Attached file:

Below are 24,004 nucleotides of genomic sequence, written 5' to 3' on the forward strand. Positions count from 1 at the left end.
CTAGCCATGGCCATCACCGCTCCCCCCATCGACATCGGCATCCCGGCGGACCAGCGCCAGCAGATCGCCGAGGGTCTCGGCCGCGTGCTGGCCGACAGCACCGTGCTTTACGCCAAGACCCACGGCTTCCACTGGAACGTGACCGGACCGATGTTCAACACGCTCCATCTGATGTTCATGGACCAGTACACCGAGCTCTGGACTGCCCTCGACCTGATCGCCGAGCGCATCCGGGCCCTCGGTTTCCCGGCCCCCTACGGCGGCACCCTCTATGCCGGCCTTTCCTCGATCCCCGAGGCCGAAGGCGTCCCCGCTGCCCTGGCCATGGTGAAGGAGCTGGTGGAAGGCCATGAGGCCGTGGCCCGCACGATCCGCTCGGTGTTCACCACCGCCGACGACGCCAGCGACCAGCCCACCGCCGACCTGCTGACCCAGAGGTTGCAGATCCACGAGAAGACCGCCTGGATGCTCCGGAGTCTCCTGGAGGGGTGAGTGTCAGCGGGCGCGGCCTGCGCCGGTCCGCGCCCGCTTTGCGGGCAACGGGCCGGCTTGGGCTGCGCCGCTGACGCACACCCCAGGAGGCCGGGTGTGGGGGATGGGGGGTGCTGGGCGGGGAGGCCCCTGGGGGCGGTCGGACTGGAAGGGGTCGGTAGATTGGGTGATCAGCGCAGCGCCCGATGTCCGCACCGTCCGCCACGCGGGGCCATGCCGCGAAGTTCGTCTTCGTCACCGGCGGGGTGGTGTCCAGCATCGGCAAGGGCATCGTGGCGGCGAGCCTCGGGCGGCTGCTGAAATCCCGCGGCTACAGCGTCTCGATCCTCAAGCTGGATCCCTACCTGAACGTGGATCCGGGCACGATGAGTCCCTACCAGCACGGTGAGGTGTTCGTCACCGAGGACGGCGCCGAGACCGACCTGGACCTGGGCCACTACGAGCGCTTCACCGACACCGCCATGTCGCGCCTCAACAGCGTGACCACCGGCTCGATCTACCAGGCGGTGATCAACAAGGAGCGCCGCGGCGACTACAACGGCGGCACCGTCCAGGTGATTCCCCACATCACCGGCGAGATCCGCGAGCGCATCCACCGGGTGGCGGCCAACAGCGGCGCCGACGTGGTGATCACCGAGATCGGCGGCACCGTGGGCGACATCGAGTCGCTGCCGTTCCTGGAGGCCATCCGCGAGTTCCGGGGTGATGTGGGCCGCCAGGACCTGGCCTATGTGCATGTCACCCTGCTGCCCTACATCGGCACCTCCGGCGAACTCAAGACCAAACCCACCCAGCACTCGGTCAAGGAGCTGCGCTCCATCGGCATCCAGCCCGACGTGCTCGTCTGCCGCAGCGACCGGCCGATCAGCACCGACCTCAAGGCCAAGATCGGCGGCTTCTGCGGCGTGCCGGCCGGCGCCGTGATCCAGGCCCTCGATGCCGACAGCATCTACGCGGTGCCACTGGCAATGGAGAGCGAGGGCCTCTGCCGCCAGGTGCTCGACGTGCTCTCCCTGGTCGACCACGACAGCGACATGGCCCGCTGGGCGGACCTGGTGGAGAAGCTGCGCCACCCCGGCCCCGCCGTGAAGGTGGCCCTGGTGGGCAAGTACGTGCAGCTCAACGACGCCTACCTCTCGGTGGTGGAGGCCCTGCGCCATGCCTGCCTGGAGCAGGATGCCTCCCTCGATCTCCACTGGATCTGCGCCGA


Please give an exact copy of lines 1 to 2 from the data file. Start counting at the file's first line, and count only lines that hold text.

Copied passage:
Below are 24,004 nucleotides of genomic sequence, written 5' to 3' on the forward strand. Positions count from 1 at the left end.
CTAGCCATGGCCATCACCGCTCCCCCCATCGACATCGGCATCCCGGCGGACCAGCGCCAGCAGATCGCCGAGGGTCTCGGCCGCGTGCTGGCCGACAGCACCGTGCTTTACGCCAAGACCCACGGCTTCCACTGGAACGTGACCGGACCGATGTTCAACACGCTCCATCTGATGTTCATGGACCAGTACACCGAGCTCTGGACTGCCCTCGACCTGATCGCCGAGCGCATCCGGGCCCTCGGTTTCCCGGCCCCCTACGGCGGCACCCTCTATGCCGGCCTTTCCTCGATCCCCGAGGCCGAAGGCGTCCCCGCTGCCCTGGCCATGGTGAAGGAGCTGGTGGAAGGCCATGAGGCCGTGGCCCGCACGATCCGCTCGGTGTTCACCACCGCCGACGACGCCAGCGACCAGCCCACCGCCGACCTGCTGACCCAGAGGTTGCAGATCCACGAGAAGACCGCCTGGATGCTCCGGAGTCTCCTGGAGGGGTGAGTGTCAGCGGGCGCGGCCTGCGCCGGTCCGCGCCCGCTTTGCGGGCAACGGGCCGGCTTGGGCTGCGCCGCTGACGCACACCCCAGGAGGCCGGGTGTGGGGGATGGGGGGTGCTGGGCGGGGAGGCCCCTGGGGGCGGTCGGACTGGAAGGGGTCGGTAGATTGGGTGATCAGCGCAGCGCCCGATGTCCGCACCGTCCGCCACGCGGGGCCATGCCGCGAAGTTCGTCTTCGTCACCGGCGGGGTGGTGTCCAGCATCGGCAAGGGCATCGTGGCGGCGAGCCTCGGGCGGCTGCTGAAATCCCGCGGCTACAGCGTCTCGATCCTCAAGCTGGATCCCTACCTGAACGTGGATCCGGGCACGATGAGTCCCTACCAGCACGGTGAGGTGTTCGTCACCGAGGACGGCGCCGAGACCGACCTGGACCTGGGCCACTACGAGCGCTTCACCGACACCGCCATGTCGCGCCTCAACAGCGTGACCACCGGCTCGATCTACCAGGCGGTGATCAACAAGGAGCGCCGCGGCGACTACAACGGCGGCACCGTCCAGGTGATTCCCCACATCACCGGCGAGATCCGCGAGCGCATCCACCGGGTGGCGGCCAACAGCGGCGCCGACGTGGTGATCACCGAGATCGGCGGCACCGTGGGCGACATCGAGTCGCTGCCGTTCCTGGAGGCCATCCGCGAGTTCCGGGGTGATGTGGGCCGCCAGGACCTGGCCTATGTGCATGTCACCCTGCTGCCCTACATCGGCACCTCCGGCGAACTCAAGACCAAACCCACCCAGCACTCGGTCAAGGAGCTGCGCTCCATCGGCATCCAGCCCGACGTGCTCGTCTGCCGCAGCGACCGGCCGATCAGCACCGACCTCAAGGCCAAGATCGGCGGCTTCTGCGGCGTGCCGGCCGGCGCCGTGATCCAGGCCCTCGATGCCGACAGCATCTACGCGGTGCCACTGGCAATGGAGAGCGAGGGCCTCTGCCGCCAGGTGCTCGACGTGCTCTCCCTGGTCGACCACGACAGCGACATGGCCCGCTGGGCGGACCTGGTGGAGAAGCTGCGCCACCCCGGCCCCGCCGTGAAGGTGGCCCTGGTGGGCAAGTACGTGCAGCTCAACGACGCCTACCTCTCGGTGGTGGAGGCCCTGCGCCATGCCTGCCTGGAGCAGGATGCCTCCCTCGATCTCCACTGGATCTGCGCCGA